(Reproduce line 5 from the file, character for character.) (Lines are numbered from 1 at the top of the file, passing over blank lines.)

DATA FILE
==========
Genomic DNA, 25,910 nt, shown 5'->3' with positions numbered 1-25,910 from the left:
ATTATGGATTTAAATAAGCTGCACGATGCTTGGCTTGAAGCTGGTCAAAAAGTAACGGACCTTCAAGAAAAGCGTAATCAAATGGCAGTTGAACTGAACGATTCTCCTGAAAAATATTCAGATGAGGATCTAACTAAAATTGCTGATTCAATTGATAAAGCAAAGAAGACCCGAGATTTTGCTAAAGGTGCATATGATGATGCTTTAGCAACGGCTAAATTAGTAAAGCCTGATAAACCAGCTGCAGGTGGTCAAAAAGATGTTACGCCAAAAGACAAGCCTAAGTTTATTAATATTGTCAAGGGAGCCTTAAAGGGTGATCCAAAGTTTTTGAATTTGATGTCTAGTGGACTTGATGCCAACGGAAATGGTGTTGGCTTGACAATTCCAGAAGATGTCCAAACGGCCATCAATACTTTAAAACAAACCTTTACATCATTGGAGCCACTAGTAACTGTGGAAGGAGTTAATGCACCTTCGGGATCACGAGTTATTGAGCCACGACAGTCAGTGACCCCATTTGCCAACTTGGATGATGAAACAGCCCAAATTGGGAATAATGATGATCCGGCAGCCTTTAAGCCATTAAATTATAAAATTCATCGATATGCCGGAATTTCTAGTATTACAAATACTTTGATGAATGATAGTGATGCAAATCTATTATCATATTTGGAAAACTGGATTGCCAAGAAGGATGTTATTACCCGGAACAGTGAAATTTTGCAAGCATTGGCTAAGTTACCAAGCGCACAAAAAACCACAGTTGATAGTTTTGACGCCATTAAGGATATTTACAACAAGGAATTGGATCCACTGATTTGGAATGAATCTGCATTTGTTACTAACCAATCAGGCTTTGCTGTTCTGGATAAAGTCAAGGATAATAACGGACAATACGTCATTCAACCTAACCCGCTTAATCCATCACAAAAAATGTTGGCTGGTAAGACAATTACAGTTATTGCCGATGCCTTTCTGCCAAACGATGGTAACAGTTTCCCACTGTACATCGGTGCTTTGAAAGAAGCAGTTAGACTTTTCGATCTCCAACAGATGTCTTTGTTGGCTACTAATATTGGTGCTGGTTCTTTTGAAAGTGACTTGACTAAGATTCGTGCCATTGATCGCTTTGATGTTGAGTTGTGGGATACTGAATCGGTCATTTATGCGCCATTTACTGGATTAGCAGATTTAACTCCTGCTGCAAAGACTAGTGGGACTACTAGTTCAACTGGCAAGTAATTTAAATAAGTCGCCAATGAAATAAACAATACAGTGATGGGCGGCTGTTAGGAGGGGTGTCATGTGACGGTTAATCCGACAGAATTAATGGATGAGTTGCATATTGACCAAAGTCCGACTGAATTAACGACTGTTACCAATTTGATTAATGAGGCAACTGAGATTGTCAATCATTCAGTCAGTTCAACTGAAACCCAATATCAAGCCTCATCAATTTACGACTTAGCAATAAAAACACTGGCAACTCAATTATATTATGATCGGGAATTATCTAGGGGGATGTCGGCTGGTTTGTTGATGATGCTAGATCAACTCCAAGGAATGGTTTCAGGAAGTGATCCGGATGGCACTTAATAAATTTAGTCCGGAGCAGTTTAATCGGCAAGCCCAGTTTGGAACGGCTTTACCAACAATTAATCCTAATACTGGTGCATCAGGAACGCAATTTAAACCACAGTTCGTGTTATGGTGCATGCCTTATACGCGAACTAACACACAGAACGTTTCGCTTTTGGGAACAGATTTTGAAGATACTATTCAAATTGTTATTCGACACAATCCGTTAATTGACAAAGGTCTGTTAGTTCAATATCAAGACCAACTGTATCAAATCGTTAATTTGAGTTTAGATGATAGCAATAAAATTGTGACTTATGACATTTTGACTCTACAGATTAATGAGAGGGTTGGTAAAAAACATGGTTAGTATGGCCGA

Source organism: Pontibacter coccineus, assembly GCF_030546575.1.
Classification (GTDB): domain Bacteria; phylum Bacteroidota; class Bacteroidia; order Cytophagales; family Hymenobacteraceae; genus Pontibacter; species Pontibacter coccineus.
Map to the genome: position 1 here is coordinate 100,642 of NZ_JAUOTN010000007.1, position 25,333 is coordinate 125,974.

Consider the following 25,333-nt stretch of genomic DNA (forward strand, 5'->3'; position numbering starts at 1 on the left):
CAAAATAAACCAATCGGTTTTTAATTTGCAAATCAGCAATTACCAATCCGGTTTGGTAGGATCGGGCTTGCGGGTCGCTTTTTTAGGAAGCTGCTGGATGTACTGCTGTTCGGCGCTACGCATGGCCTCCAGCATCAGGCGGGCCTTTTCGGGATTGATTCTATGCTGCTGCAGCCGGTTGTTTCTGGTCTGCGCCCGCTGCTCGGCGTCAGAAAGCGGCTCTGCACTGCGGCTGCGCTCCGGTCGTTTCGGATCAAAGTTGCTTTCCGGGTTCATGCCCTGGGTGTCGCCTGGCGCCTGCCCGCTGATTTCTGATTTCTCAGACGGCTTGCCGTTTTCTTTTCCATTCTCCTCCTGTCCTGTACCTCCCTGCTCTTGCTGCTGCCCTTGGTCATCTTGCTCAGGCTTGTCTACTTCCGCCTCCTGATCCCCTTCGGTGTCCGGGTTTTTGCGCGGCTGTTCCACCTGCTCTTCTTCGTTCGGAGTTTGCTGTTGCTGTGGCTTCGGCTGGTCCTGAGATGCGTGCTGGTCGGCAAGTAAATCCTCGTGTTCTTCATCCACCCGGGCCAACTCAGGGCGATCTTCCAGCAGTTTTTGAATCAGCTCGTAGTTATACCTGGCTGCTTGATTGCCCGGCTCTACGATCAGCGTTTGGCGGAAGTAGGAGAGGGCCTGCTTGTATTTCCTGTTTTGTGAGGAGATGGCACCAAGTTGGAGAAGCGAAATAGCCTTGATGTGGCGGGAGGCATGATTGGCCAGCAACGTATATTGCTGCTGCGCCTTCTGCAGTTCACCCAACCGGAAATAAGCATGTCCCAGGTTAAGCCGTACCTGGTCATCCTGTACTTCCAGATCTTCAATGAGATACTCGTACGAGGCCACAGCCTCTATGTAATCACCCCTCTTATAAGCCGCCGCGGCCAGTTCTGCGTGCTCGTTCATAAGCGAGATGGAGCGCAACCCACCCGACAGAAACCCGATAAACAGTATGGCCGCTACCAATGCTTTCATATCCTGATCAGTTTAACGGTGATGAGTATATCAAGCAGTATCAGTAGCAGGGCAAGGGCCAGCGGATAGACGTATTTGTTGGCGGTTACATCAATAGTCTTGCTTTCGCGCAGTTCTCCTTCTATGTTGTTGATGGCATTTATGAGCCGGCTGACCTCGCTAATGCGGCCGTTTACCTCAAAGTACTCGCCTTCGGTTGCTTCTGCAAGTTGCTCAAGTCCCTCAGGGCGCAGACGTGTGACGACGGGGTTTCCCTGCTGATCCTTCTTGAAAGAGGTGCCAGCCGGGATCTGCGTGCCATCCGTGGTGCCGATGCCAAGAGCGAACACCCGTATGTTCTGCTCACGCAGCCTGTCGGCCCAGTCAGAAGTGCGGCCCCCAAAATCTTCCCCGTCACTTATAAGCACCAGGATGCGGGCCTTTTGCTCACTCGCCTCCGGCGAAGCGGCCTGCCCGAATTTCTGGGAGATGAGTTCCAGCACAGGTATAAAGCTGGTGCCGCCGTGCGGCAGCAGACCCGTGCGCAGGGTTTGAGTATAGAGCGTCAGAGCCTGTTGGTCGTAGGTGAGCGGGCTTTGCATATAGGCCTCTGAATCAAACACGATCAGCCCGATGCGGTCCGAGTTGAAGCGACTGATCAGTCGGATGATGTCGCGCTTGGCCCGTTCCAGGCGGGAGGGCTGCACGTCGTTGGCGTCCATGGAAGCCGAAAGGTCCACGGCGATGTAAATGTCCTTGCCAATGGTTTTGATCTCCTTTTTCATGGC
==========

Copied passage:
Map to the genome: position 1 here is coordinate 100,642 of NZ_JAUOTN010000007.1, position 25,333 is coordinate 125,974.